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Imagining life after COVID-19


29 March 2020 at 3:00 pm
Contributor
With so many opportunities for shaping a better society on the table, we need to think beyond the present. The challenge is to resist the pressure to return to business as usual, writes Andrew Hamilton.


Contributor | 29 March 2020 at 3:00 pm


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Imagining life after COVID-19
29 March 2020 at 3:00 pm

With so many opportunities for shaping a better society on the table, we need to think beyond the present. The challenge is to resist the pressure to return to business as usual, writes Andrew Hamilton.

To think of life after COVID-19 is daunting. The changes that it has brought to our daily lives have been vertiginous. Our awareness of its potential harm is still limited. We are only beginning to catch sight of the grim beast that slouches towards us threatening death and devastation in coming months.

Nevertheless, with so much rebuilding of society that will need to be done and so many opportunities that will present themselves for shaping a better society, we do need to think beyond the present.

Some possibilities are evident even in the disruption caused by our response to the threat. One of the most surprising features of that response has been flexibility, even in the face of visceral convictions. It is seen particularly in the abandonment of the economic ideology accepted by both major parties.

This equates the national good with economic growth. It centralises the freedom of competitive individuals in a free and minimally regulated market. Governments’ role is to support the market by balancing their lean books, privatising community assets, and bullying individuals who cannot compete in society. 

This view of the world is deeply held. Yet within a week or two the government has been persuaded to go heavily into debt, to prop up no-longer competitive businesses, to consider nationalising them if necessary, to give money to people who are unemployed and make it easier for people suddenly employed to access benefits, and to listen to experts other than party-line economists in framing policy. All these measures effectively subordinate the economy to the health of the community. Though the change is explicable and commendable, I find surprising the lack of resistance to the betrayal of such a deeply rooted ideology.

These and other such changes to conventional wisdom, such as the encouragement to work from home, will create a demand for broader change.

“When reflecting on the society that we wish to build after coronavirus, we need to go beyond rebuilding the priorities and the ways of working that were there before. They were clearly inadequate.”

This will be resisted because of an abiding conflict between different priorities given to the economy and to the wider culture. This difference finds expression in the way that the individuals and community are valued, and to the relationship between the local and the global.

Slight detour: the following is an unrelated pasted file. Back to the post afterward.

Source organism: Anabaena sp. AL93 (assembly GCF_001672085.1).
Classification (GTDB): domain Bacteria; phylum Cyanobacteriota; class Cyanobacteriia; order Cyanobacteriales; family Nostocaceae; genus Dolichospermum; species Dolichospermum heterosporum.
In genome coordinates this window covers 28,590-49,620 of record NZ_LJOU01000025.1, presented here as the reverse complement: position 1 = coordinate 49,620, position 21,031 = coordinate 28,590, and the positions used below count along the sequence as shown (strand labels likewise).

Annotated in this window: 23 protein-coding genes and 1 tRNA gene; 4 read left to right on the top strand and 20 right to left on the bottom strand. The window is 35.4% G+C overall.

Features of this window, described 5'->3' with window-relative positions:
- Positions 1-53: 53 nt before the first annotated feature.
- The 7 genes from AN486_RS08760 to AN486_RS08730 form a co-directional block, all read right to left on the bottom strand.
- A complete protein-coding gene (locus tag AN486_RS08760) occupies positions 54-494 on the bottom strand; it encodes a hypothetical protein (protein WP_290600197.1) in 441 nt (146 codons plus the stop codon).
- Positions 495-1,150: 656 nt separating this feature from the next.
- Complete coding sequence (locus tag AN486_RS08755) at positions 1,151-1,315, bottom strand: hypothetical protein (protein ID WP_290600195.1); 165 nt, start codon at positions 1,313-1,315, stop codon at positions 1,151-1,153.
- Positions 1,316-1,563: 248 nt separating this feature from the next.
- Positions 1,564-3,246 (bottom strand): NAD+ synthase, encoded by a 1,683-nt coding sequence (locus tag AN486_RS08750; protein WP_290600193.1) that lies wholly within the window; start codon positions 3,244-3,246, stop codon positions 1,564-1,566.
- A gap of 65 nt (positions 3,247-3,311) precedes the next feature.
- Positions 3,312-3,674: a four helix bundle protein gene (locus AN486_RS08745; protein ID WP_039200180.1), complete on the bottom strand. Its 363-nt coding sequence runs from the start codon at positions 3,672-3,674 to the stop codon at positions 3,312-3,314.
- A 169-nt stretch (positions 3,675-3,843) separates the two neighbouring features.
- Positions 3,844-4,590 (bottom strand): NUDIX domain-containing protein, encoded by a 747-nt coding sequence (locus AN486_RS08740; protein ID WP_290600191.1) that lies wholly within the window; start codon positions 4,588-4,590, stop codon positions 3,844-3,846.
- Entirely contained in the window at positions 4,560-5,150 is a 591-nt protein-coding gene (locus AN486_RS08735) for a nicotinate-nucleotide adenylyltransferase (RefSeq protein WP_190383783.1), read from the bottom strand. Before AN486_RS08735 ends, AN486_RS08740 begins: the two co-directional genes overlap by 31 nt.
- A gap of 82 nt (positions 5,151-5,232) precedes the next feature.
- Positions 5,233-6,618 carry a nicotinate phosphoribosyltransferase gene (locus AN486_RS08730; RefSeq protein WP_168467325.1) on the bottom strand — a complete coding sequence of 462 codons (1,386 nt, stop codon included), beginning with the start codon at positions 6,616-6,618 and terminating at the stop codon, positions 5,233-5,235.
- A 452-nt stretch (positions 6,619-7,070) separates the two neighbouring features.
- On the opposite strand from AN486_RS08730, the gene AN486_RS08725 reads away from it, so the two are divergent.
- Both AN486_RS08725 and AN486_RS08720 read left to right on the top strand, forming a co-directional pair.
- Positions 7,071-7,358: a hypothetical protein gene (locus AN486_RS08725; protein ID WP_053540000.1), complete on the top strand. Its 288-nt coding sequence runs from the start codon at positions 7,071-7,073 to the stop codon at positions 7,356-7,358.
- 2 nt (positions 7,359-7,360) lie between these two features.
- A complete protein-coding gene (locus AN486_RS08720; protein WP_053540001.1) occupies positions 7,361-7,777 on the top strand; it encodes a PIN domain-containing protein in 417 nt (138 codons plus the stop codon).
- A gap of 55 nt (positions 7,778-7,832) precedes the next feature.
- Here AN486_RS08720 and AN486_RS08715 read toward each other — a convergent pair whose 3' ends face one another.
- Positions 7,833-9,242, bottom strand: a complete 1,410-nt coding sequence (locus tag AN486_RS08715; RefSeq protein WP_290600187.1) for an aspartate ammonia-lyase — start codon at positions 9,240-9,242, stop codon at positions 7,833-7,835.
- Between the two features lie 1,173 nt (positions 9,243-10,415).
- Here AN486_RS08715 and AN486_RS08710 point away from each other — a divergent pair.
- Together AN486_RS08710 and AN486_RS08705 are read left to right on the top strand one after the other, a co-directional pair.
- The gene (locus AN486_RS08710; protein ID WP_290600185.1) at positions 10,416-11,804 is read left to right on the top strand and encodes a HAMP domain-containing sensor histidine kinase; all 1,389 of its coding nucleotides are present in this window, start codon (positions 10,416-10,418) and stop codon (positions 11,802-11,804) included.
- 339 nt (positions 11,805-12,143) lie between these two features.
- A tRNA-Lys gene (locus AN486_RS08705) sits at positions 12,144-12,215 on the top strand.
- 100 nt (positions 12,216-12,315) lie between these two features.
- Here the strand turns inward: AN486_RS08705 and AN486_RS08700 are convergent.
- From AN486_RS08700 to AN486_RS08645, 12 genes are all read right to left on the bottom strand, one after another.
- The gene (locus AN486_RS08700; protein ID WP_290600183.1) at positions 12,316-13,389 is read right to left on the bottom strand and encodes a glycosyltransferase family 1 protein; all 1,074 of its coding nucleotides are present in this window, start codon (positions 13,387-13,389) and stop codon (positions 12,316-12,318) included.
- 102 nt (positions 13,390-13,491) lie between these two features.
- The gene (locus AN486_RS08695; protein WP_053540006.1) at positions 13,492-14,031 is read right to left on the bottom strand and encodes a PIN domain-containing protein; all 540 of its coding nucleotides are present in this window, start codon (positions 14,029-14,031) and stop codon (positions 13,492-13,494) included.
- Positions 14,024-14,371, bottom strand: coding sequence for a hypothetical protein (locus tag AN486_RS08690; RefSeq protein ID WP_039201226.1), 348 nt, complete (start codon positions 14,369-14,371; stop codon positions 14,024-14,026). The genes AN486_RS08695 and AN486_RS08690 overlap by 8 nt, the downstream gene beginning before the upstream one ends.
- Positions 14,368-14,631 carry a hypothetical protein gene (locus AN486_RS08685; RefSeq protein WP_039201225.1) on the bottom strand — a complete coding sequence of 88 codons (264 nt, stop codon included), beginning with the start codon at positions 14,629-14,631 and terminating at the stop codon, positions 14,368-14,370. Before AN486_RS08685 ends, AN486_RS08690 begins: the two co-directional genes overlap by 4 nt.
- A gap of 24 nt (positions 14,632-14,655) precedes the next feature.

The regnant neoliberal construction makes economic growth the mark of a good society, and free competition by individuals and corporations central to that goal. Individuals’ value lies in their contribution to economic activity.

Critics of this emphasis on the determinative priority of economic activity insisted that all human beings have a personal value that does not depend on their virtue or their participation in the economy. They are persons, not individuals. These critics emphasise, too, how important are the varied and deep relationships that enable persons to grow within communities. This interlocking set of relationships gives all people a responsibility to contribute to the larger community, and especially to its most vulnerable members. From this perspective the goal of government is to promote the growth of all persons in society, especially the most vulnerable. Economic growth is important but subservient to that goal. It must respect the other relationships that make a good world.

The second important relationship is between the universal and the local. Where economic growth led by individual freedom is the goal, the ideal world is seen as a single market in which competitive individuals and corporations should be able to compete freely, cooperate freely, sell freely and profit freely. From this perspective the local becomes essentially a brand name devised to sell the same goods to different regions.

Critics of this view emphasise the overriding importance of local relationships central to personal identity. These flow into broader relationships in groups based on culture, religion, political views, interests and so on. They reach out further to the relationships that make up nations and a world in which respect for persons and trust between communities dominates.

Seen from this perspective, the response to the COVID-19 crisis has shown how corrosive to good society the current ideology of governments has been. The response has accepted that economic development is a means to deeper goals of society, that people are more than competitive individuals, and that the good order, and now the survival, of societies depends on trust and cooperation between persons and their communities.    

When reflecting on the society that we wish to build after coronavirus, we need to go beyond rebuilding the priorities and the ways of working that were there before. They were clearly inadequate. The challenge will be to resist the pressure to return to business as usual, and to incorporate into our thinking about the economy and our shaping of society what we have learned of the importance of cooperation, communication, trust and generosity – in a word, love.

 

About the author: Andrew Hamilton is consulting editor of Eureka Street. 

This article was first published on Eureka Street.



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